The 1920s in Weimar Germany saw a surge in adherence to modernist ideas about art and craft, including typography and type design. Weimar modernists, eager to put the nationalistic past of the Wilhelmine Empire and World War I behind them, promoted art and design that they saw as universal.
Typographer Jan Tschichold (1902-74) proclaimed a movement in printing he dubbed Die Neue Typographie (The New Typography). Tschichold announced that only the sans-serif letter — stripped of the traditional, small finishing strokes at the ends of the main strokes — was appropriate for the modern age.
Many Weimar modernists developed crisp sans-serif designs, but the most successful was 1927's Futura, a geometric sans-serif designed by Paul Renner (1878-1956). The underlying geometry of Futura, with its undecorated circles and lines, was thought to speak in a universal formal language that transcended national identity.
Renner's modernist type fit well within the cultural climate of Germany during the Weimar Republic period (1919-33), which had its roots in developments earlier in the century. The Deutscher Werkbund, an organization of designers and manufacturers founded in 1907 in Munich, helped to foster an environment in which socially-engaged design was encouraged, and quality, craftsmanship, and functionality were of primary importance. As a fine artist coming into the printing trade, Renner brought with him not only a refined aesthetic sensibility, but also Werkbund principles concerning quality and resourcefulness. As the country progressed into post-World-War-I industrialization, standardization became an integral part of maintaining quality and consistency. The implementation of standards was accompanied by a new approach to art and design that was upheld by members of the Bauhaus, the influential design school contemporary with the Weimar Republic. Both the Bauhaus and The New Typography movement fostered an environment in which type designers like Renner were able to relate socially-driven ideals to modernist aesthetic principles.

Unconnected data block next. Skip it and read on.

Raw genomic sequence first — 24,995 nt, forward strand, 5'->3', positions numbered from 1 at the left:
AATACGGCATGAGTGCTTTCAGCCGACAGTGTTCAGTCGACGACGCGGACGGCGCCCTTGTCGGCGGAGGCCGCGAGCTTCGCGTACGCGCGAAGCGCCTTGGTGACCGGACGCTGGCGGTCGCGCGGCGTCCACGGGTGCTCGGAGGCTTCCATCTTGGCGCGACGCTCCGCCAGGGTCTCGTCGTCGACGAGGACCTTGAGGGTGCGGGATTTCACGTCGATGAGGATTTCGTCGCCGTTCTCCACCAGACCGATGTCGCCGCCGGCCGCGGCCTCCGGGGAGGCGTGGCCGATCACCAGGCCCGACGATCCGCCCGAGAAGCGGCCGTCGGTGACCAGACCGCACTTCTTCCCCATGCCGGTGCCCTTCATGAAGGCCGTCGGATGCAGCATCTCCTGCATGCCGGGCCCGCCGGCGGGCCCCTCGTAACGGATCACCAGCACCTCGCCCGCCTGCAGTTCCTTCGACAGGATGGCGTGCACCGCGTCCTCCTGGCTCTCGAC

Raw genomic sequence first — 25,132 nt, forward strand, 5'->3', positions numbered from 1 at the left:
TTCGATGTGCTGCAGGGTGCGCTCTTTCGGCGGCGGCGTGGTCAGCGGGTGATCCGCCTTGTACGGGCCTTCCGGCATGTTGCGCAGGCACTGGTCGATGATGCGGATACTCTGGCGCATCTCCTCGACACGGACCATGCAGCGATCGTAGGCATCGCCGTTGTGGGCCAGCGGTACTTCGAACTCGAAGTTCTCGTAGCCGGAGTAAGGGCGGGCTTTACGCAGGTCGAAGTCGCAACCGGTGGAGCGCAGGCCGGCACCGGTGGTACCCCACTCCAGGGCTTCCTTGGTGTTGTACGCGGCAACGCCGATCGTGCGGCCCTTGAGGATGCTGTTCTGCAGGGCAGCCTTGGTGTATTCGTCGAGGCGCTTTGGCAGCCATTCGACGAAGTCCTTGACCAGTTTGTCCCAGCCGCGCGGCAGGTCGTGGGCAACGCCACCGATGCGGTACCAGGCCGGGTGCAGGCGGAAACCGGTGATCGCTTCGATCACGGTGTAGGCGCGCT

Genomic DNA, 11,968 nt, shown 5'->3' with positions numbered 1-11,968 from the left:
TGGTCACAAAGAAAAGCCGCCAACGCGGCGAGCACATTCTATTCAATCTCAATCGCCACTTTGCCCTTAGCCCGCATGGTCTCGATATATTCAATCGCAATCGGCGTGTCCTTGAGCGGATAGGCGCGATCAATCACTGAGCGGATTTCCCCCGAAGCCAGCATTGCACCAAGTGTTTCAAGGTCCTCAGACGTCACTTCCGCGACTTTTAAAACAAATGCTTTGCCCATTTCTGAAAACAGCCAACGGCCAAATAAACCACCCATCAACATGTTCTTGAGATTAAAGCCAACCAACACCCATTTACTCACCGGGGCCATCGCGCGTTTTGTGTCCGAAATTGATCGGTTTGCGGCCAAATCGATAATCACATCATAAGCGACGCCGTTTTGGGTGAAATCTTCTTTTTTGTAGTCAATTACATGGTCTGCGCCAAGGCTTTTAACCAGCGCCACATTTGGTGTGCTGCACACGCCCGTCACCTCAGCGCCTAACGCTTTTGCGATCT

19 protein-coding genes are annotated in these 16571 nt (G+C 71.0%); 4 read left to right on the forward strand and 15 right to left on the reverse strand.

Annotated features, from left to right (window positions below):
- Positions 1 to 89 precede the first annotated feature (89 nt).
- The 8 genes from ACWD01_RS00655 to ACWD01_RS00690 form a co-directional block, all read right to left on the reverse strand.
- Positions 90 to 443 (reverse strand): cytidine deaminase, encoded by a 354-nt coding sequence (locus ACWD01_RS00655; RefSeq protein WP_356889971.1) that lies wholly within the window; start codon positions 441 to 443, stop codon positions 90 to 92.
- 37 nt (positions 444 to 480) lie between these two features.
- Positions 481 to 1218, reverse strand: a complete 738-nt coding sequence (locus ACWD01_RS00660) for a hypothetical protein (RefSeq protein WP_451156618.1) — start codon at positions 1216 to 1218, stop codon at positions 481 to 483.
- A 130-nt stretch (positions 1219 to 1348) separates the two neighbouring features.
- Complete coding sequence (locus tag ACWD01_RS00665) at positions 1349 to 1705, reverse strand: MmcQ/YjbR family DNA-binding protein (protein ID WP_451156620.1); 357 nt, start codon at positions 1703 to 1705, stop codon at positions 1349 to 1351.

The context in which German designers and manufacturers operated during the '20s shaped the need for new methods of expression that would bear witness to their industrialized atmosphere. In the increasingly modernized setting of Weimar Germany, life had effectively been altered and as things and ideas were moving more rapidly, a sense of cultural renewal and optimism for the future also took shape. The possibility of cultural and spiritual rejuvenation through a pure, rationalized approach to design motivated new approaches to typography. In his introductory statements to Die Neue Typographie, published in 1928, a young Tschichold presented an impassioned sketch of a culture in the midst of a dynamic, changing environment. He stated, "The new age has created an entirely new visual world, and has guided us to the primary elements of human expression: geometric shape and pure exact form."1 The shapes used to convey "pure exact form" are inherently free from national or individual associations through the geometric nature of their construction. Modernist type designers, including Renner, looked to the sans-serif as the ultimate expression of a new reality that was informed not only by social considerations, but also by technological developments.
Futura's geometric foundation corresponded to the modernist aesthetic of the 1920s that favored unornamented forms and uniform line weights that eliminated any indication of the writing hand. Futura's letters looked constructed, not written. Renner's intention was to create a typeface that would be a successful tool of communication that could be issued in a range of sizes and weights. Promotional materials issued by the Bauer type foundry illustrate Futura's innovative, sensitive design and its ability to transition from a clear, compelling display type to one suitable for longer settings. The subtleties of Renner's designs can be seen in their slight departure from precise geometry. In the final versions of the lowercase "a", "p", and "q", for example, the counters (open areas within letters) are slightly offset ovals to enhance readability. The revision of Futura's lowercase letters was sparked by the need for recognizable letterforms that would be accessible to an international market. The combination of classical proportions with geometric principles granted Futura its appeal as a modern typeface, but it was the pursuit of improved, efficient communication that made it appealing to an international audience.
Immediately following Futura's release in 1927, the typeface became an instant and lasting international success. The wide range of Futura's possible applications, whether in advertisements, signs or books, contributed to its popularity. The ultimate basis for its enduring appeal, however, does not rely solely upon its versatility, but upon its ability to transcend national identity through the use of geometric principles and simplified, universal forms.
— Traci Olinger
1Jan Tschichold, The New Typography: A Handbook for Modern Designers, trans. Ruari McLean (Berkeley: University of California Press, 1995), 12.
Burke, Christopher. Paul Renner: The Art of Typography. New York: Princeton Architectural Press, 1998.
Kinross, Robin. "New Typography." In Modern Typography: An Essay in Critical History, 103-19. 2d ed. London: Hyphen Press, 2004.
Tschichold, Jan. The New Typography: A Handbook for Modern Designers. Translated by Ruari McLean. Berkeley: University of California Press, 1995.